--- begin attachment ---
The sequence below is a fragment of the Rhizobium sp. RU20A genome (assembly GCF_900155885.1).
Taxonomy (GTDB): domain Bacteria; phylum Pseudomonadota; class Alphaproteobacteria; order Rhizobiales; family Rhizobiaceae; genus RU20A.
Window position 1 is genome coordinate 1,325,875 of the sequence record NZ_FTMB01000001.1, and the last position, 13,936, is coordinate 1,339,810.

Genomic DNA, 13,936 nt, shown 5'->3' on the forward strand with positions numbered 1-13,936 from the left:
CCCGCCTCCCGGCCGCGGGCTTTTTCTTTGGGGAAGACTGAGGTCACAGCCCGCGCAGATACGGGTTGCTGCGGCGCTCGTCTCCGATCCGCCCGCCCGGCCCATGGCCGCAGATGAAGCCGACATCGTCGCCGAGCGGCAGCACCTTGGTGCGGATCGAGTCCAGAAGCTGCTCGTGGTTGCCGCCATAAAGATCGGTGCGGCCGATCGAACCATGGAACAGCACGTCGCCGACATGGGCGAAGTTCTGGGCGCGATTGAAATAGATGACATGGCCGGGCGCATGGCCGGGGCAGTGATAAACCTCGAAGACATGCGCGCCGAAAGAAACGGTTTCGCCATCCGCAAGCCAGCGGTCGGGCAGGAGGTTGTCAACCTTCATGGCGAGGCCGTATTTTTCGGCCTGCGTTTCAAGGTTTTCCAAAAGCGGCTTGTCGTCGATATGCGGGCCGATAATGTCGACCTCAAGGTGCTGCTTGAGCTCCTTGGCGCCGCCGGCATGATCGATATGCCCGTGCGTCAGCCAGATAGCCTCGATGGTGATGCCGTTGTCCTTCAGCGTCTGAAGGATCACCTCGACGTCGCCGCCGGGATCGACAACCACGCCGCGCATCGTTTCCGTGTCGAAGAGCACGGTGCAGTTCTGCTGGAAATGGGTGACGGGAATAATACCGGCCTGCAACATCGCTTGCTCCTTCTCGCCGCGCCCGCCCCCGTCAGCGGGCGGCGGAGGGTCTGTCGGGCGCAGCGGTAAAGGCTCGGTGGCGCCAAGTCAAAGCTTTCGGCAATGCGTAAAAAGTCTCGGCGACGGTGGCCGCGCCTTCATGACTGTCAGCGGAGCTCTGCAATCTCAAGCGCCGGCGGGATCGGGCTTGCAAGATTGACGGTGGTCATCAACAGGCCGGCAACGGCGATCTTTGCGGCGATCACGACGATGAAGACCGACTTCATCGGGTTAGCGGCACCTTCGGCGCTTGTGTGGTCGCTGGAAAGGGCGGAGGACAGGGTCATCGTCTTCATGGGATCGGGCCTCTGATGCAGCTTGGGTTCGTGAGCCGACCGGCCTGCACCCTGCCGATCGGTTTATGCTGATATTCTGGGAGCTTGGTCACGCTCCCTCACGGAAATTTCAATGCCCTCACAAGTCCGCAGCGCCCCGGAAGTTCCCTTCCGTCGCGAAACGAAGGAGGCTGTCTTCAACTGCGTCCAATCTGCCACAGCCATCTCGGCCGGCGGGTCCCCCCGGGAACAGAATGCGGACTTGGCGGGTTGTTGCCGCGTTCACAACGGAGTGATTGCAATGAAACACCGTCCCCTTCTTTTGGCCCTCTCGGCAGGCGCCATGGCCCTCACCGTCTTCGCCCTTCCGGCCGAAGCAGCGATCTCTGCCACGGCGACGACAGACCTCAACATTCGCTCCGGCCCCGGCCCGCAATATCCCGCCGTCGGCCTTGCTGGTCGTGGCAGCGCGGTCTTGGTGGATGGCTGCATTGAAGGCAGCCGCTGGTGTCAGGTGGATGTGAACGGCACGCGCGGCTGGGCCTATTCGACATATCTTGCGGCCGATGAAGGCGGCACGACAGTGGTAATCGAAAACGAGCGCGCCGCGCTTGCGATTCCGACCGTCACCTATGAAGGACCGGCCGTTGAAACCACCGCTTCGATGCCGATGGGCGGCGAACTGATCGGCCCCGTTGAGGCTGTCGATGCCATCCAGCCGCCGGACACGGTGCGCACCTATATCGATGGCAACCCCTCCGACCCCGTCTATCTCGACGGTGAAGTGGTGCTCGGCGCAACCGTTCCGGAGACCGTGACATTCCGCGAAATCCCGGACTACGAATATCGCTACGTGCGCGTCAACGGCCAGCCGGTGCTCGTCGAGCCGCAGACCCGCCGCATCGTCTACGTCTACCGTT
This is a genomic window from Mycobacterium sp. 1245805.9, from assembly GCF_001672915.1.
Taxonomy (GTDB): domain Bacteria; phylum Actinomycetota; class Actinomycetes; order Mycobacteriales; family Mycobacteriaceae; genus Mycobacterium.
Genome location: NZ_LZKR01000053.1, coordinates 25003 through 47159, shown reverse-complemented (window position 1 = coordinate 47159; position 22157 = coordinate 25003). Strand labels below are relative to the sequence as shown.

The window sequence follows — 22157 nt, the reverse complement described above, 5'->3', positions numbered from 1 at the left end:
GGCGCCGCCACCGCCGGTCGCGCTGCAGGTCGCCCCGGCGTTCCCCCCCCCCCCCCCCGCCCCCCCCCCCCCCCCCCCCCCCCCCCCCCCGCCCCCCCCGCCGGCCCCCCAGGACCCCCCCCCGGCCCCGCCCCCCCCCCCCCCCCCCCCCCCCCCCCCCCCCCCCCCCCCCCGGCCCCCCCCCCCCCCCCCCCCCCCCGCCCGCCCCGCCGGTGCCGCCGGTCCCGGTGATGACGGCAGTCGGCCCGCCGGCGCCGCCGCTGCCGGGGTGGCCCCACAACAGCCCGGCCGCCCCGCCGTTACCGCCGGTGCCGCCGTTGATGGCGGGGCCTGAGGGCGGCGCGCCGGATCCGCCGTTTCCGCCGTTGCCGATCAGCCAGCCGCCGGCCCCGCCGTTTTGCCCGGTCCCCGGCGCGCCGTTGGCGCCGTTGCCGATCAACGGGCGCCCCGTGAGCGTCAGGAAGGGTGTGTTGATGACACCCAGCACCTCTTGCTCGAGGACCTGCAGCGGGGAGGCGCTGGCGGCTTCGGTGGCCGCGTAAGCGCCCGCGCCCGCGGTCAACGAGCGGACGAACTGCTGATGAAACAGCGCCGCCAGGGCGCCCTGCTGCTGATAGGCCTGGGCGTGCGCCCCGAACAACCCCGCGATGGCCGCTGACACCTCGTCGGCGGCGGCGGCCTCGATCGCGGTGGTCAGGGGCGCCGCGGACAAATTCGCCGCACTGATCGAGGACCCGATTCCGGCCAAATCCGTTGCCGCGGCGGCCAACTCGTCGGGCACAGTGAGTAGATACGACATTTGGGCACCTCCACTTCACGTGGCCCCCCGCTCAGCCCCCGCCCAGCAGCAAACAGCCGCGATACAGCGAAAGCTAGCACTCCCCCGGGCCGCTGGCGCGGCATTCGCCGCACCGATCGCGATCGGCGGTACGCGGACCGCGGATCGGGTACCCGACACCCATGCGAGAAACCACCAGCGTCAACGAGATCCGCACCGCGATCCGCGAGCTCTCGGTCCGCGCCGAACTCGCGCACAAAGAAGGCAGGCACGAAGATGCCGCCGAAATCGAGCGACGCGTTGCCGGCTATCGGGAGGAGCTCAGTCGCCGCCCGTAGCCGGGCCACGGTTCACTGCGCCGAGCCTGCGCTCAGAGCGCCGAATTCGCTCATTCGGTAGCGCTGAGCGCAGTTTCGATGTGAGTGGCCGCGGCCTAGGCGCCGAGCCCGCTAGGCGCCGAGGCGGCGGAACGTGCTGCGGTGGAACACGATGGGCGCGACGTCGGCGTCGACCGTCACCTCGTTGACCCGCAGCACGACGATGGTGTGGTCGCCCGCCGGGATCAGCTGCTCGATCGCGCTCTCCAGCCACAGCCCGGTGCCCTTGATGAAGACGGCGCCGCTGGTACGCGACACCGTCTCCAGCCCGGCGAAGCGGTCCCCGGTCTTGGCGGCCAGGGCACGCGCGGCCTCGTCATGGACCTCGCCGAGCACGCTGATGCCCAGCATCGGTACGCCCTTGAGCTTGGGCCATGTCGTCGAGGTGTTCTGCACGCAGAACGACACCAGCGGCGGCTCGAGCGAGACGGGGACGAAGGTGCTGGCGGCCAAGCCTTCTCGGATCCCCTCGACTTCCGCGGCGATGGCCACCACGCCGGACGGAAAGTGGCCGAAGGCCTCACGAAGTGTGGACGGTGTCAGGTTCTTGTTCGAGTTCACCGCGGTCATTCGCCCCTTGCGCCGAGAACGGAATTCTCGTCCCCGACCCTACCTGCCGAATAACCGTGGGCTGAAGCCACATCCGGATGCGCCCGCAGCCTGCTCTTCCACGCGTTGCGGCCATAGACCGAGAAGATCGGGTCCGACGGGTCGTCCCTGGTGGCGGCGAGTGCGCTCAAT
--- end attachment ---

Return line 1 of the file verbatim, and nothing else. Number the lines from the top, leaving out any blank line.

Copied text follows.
The sequence below is a fragment of the Rhizobium sp. RU20A genome (assembly GCF_900155885.1).